‘Big bang’ of format revealed
By Mark Voger, illustrator
Defective Comics Trading Cards
Both of you rabid readers of MarkVoger.com will want to see Back Issue #120 (June 2020), now available from TwoMorrows Publishing.
The Eisner Award-winning magazine, helmed by onetime DC Comics editor Michael Eury, spotlights comic books of the ’70s, ’80s and today. The folks at Back Issue, bless them, have seen fit to publish my first-person musing, “Weird! Wonky! The Defective Comics Story,” with the subtitle “and the Secret Origin of the Sketch Card.”
I’ll get to that “secret origin” in a moment.
My essay tells a small story against a big backdrop. In the early 1990s, the comics industry was riding high with unprecedented sales gains … and a glut of product. In 1993, a trading card set I illustrated for a Connecticut publisher was released. Defective Comics Trading Cards presented parodies of classic and then-contemporary covers, which I drew in the spirit of Mad magazine and Wacky Packages.
Something kinda cool happened while I was working on the trading card set. And this something sheds light on an oft-asked question: Who created the Sketch Card? (Guess where this is going.)
Here’s what happened: The early-’90s comics boom was largely fueled by gimmicks – foil covers, hologram covers, polybagged premiums, “death of” editions. The publisher of Defective Comics Trading Cards – Active Marketing International – played to the mania for gimmicks with pack-inserted specialty cards. Foil cards (in gold or silver) and a sweepstakes entry were found in every pack (which themselves had foil wrappers). Rarer were randomly inserted Autograph Cards signed by me.
Active pushed me to come up with yet another gimmick to help generate buzz – and boost sales. As I write in Back Issue #120:
I proposed to draw original artwork on blank cards, which Active would randomly insert into the foil packs, kind of like Autograph Cards on steroids. At the time of my pitch, I christened the concept – as God is my witness – the “Sketch Card.”
The flat-white Sketch Cards were blank on one side – that’s where I drew my sketches – and on the other side was printed “Congratulations! You are the proud owner of a Defective Comics Sketch Card!” I drew, signed and numbered 500 Sketch Cards (no two were alike), and shipped them to Active for insertion into the packs. The phrase “Sketch Card” appears on the wrappers.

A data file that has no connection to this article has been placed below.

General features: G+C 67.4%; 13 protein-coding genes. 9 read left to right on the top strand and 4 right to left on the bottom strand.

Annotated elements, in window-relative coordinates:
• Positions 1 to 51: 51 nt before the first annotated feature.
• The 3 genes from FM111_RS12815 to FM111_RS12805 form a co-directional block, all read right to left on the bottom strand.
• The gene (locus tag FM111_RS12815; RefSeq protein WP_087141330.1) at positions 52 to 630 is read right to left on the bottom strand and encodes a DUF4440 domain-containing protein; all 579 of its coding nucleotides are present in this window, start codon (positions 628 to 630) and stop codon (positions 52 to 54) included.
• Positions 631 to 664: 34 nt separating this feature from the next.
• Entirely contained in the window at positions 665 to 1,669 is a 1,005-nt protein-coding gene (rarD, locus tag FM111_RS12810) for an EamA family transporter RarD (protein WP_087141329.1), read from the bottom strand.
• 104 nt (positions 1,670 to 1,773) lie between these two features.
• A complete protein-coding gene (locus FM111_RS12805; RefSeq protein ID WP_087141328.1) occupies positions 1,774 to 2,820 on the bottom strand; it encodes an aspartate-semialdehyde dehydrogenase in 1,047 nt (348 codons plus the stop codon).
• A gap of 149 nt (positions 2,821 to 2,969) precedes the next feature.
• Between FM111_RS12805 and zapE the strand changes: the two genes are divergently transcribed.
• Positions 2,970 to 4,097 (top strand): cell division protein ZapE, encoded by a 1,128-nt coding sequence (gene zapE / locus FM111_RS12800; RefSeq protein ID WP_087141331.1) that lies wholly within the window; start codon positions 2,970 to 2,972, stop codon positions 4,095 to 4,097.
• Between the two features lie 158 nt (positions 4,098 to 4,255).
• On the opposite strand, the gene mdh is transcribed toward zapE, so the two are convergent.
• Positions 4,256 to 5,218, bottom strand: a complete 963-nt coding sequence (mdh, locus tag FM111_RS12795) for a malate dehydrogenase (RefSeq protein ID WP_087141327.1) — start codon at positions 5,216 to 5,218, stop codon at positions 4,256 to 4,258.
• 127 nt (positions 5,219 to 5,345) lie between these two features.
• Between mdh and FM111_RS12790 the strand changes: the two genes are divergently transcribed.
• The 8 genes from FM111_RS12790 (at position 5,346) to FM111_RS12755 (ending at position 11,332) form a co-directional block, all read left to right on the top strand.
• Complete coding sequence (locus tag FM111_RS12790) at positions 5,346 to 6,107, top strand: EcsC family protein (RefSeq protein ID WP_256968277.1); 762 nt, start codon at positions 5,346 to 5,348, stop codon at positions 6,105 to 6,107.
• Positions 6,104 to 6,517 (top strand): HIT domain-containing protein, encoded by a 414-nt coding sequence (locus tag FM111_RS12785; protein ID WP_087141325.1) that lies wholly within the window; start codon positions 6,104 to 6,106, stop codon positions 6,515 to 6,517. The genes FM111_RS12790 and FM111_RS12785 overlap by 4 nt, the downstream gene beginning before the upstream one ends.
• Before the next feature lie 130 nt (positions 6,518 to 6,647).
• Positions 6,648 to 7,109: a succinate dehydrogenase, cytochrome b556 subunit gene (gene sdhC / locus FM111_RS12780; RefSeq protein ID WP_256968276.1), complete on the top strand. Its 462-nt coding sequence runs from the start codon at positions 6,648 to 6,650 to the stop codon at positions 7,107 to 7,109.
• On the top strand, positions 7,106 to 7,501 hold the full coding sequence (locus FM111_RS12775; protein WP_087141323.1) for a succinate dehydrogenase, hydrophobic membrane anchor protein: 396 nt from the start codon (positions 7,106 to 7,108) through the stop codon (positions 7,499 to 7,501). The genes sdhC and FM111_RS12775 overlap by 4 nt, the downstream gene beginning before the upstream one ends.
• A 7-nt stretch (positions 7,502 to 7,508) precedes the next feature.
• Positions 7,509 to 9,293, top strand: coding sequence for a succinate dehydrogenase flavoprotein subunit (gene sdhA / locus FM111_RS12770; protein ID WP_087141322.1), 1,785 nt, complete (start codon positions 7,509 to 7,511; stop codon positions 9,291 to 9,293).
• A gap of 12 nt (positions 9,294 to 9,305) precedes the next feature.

Why am I writing about this now, 27 years after the fact? For one thing, my story never got out. In 1993, I sent a four-page press release to all of the comics-themed publications of the day, but never heard back. Then, over the years, I began to notice other claimants to the title “Creator of the Sketch Card.”
But the strongest impetus came last year, when I was contacted by a Sketch Card expert and collector. (This was not unusual; Defective Comics foil packs and complete boxed sets have been sold on eBay for decades now, and every once in a while, a purchaser will find me.)
This person, who wishes to remain anonymous, wanted to know if I, personally, came up with the Sketch Card concept, or if Active Marketing conceived of the idea and hired me to execute it. The idea was my baby, I told this gentleman. And I had a few questions for him, too. His answers – informed by his many years of researching and collecting – convinced me of what I, in my heart of hearts, have believed since 1993. As I write in Back Issue #120:
He identifies Defective as, plain and simple, the first series to name, produce and market the Sketch Card, which he considers the “big bang” of the format.
Yet another impetus: While Googling around, I noticed some misinformation about Defective in Sketch Card blogs. I don’t blame the bloggers; like I said, my story never got out. The Back Issue piece is, hopefully, a first step toward correcting this.
I have a lot more to share on the subject – I kept all the receipts – so please stay tuned to this space. But no matter what, if I get run over by a Mack Truck tomorrow, at least I got my version of events out there. (Being Irish and superstitious, I’ll be awfully sorry tomorrow when I am indeed flattened by that truck.)